In defense of the Imperfect Mother

by gurumommy on June 14, 2010

in hot topics

This fascinating article in NY Times Sunday Styles last week about Elisabeth Badinter’s new book, ‘Conflict:  The Woman and the Mother’ has created quite a stir in France.  In it, Badinter seeks to defend women from the impossibility of being ‘the perfect mother’.  Her most recent battle cry: to defend women from the impossibility of being “the perfect mother,” and her latest book suggests that our desire to return to a “more natural” world distorts our views of motherhood.

“Women’s lives have grown more difficult in the last 20 years,” Ms. Badinter said in an interview. “Professional life is ever harder, ever more stressful and unattractive, and on the other hand, there is an accumulation of new moral duties weighing on women.”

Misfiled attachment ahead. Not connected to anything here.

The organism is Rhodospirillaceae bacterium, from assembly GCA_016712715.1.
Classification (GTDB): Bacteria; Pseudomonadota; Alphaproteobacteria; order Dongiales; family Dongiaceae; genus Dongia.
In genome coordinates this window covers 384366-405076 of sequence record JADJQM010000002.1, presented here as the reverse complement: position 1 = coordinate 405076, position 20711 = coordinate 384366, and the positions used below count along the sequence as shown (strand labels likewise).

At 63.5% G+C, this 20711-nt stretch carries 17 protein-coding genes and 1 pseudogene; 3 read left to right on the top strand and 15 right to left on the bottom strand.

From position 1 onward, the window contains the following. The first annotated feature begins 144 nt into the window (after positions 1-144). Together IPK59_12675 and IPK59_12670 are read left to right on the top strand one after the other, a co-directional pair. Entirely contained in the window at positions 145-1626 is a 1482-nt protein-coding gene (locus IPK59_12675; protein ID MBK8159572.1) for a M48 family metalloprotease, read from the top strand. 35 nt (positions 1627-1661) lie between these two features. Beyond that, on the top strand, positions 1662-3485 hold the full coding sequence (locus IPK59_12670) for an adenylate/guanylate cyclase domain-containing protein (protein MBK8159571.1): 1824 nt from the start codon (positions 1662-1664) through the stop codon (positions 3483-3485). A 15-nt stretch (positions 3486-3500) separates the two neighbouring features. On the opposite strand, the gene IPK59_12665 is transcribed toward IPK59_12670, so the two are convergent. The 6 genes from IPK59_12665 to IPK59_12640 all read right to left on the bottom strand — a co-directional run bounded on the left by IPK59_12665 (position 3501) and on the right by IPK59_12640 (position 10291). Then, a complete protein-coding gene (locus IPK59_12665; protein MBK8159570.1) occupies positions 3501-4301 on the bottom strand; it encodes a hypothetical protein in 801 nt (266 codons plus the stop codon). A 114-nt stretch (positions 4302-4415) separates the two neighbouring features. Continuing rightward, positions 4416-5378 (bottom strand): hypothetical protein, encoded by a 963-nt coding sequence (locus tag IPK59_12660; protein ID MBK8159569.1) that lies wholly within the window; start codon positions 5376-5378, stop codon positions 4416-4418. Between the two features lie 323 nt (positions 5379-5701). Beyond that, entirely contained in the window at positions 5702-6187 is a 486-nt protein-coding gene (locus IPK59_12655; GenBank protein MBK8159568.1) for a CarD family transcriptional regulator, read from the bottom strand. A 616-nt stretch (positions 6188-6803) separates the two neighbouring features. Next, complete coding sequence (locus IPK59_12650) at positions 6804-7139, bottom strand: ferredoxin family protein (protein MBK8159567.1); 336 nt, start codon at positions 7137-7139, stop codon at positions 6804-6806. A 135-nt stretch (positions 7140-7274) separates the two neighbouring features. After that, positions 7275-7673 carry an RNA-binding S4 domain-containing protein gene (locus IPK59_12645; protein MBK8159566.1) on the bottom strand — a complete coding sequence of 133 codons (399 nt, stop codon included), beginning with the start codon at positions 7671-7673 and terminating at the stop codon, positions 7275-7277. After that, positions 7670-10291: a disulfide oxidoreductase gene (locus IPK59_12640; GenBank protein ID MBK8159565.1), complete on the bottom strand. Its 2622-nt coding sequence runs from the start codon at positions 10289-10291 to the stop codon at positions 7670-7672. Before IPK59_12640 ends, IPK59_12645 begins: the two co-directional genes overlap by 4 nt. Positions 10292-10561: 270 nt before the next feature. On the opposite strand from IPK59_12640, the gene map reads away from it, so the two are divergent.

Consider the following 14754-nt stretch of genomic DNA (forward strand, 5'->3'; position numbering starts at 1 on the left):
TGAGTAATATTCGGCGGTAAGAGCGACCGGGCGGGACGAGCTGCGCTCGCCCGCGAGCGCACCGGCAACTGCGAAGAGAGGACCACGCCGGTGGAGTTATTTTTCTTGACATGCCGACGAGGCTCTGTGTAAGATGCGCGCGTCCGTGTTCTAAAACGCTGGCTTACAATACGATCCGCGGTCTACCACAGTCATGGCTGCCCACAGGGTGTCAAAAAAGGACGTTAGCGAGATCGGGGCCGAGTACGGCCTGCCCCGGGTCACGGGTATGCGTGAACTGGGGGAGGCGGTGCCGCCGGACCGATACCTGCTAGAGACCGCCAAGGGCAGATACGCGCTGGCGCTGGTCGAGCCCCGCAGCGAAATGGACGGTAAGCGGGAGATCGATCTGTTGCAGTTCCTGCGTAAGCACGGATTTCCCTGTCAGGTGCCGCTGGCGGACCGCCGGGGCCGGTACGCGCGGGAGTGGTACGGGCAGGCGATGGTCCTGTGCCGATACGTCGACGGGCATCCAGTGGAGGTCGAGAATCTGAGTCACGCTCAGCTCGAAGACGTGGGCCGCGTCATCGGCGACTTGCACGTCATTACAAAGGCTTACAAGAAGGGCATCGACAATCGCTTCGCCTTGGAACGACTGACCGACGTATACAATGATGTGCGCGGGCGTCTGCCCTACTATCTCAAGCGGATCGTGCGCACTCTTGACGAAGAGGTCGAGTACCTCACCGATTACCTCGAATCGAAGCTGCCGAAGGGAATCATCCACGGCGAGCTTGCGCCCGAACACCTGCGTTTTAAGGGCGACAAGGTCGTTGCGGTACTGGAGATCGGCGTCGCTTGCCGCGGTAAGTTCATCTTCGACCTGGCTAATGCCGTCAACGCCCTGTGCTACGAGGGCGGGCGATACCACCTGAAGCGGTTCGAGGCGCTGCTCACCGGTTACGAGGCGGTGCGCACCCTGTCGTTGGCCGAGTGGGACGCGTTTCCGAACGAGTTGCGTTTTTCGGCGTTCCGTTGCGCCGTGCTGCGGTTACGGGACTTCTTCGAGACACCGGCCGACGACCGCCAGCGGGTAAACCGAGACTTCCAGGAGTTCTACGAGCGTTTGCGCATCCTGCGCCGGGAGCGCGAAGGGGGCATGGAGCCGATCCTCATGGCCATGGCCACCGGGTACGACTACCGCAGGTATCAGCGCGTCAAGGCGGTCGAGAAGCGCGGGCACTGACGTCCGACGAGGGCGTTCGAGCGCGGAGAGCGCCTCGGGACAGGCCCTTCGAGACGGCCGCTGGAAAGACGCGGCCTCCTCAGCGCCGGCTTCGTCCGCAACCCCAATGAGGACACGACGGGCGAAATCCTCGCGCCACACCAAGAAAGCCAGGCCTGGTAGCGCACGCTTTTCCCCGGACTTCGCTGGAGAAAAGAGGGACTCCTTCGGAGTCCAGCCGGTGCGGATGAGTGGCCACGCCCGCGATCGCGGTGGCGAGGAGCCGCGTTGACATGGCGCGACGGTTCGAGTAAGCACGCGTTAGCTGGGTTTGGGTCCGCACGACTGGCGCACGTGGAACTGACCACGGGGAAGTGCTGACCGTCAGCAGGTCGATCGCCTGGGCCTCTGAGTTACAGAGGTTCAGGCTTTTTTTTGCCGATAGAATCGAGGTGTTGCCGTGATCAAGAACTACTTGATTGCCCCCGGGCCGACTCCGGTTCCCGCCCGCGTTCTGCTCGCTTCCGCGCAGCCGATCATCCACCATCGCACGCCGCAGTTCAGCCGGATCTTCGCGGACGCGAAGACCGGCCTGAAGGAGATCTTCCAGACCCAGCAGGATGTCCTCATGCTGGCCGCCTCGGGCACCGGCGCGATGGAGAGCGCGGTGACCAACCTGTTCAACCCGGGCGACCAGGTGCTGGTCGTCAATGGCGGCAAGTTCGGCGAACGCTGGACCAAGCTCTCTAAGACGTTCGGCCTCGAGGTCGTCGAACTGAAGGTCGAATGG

Her new book, published in France, has created a stir among environmentalists, politicians, academics and mothers. In it, Ms. Badinter argues that the idealism of “green” politics and a romanticized notion of naturalism are steering women away from careers and back into the home.

“A revolution has taken place in our conception of maternity, almost without our realizing it,” she writes. And that revolution, in Ms. Badinter’s view, has reduced women’s freedom and damaged their professional prospects.

In “Le Conflit: la femme et la mère” (“Conflict: The Woman and the Mother”), she contends that the politics of the last 40 years have produced three trends that have affected the concept of motherhood, and, consequently, women’s independence. First is what she sums up as “ecology” and the desire to return to simpler times; second, a behavioral science based on ethology, the study of animal behavior; and last, an “essentialist” feminism, which praises breast-feeding and the experience of natural childbirth, while disparaging drugs and artificial hormones, like epidurals and birth control pills. Read More Here

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